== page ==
01 The Derive_Paris
French situationists were pioneers in exploring the spatial, physical and psychological effects of the city, circa the late 1950-1960s. Guy Dubord, their most eloquent spokesperson, described the method of “drifting” through the city in his essay “The Theory of the Derive”:
“One of the basic situationist practices is the dérive [literally: “drifting”], a technique of rapid passage through varied ambiances. Dérives involve playful-constructive behaviour and awareness of psychogeographical effects, and are thus quite different from the classic notions of journey or stroll.
In a dérive, one or more persons during a certain period drop their relations, their work and leisure activities, and all their other usual motives for movement and action, and let themselves be drawn by the attractions of the terrain and the encounters they find there. Chance is a less important factor in this activity than one might think: from a dérive point of view cities have psychogeographical contours, with constant currents, fixed points and vortexes that strongly discourage entry into or exit from certain zones.”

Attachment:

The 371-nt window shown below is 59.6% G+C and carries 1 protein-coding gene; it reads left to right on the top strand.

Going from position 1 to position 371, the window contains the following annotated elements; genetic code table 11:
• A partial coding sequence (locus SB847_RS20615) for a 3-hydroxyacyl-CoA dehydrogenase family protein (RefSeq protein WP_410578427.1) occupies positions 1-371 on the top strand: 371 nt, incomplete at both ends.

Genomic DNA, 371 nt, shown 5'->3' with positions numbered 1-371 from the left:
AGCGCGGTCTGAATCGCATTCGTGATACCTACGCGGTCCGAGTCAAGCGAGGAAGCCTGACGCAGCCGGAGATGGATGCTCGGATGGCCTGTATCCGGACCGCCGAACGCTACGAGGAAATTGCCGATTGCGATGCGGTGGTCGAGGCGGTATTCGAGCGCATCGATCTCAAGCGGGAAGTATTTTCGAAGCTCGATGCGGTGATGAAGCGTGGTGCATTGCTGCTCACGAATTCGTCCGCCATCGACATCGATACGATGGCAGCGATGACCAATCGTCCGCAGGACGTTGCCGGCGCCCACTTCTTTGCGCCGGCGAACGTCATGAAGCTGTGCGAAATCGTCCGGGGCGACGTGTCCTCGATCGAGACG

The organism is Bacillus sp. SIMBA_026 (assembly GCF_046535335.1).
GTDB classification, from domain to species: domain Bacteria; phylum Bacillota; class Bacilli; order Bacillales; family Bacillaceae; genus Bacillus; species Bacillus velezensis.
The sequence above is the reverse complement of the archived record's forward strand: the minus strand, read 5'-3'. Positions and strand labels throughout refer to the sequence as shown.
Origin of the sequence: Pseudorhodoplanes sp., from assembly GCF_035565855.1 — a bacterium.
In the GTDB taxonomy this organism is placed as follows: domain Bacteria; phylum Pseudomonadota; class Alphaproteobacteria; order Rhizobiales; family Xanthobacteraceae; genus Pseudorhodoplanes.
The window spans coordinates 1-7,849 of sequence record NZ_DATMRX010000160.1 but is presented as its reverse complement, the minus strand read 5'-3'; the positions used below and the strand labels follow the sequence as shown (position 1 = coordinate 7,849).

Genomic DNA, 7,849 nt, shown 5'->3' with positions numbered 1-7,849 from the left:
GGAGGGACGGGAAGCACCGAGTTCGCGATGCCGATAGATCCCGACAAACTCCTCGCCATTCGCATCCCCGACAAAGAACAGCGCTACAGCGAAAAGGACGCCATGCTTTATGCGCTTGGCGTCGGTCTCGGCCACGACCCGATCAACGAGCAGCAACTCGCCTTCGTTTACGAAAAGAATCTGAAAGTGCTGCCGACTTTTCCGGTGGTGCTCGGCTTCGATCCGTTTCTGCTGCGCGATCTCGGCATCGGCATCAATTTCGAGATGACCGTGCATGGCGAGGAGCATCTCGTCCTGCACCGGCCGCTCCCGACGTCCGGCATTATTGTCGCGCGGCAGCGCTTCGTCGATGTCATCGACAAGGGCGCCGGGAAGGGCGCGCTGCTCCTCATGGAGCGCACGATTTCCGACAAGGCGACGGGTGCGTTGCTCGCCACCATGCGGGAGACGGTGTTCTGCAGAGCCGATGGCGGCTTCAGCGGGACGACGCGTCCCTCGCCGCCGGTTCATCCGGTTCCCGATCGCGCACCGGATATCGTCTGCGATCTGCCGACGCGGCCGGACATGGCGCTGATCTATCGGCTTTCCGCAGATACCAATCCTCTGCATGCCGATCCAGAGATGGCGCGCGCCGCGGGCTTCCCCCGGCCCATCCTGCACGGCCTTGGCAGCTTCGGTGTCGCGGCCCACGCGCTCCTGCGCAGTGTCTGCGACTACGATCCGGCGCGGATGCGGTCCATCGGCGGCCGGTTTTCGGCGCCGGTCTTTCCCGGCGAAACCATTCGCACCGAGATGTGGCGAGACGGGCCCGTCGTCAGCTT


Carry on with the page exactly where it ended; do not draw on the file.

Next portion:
Here, Guy Debord introduced the term Psychogeography whose definition describes “… the study off the specific effects of the geographical environment, consciously organised or not, on the emotions and behaviour of individuals’.  ”Pick up the map, go out into the city, and walk the circle, keeping as close as you can to the curve. Record the experience as you go, in whatever medium you favor… Complete the circle, and the record ends. Walking makes for content; footage for footage.”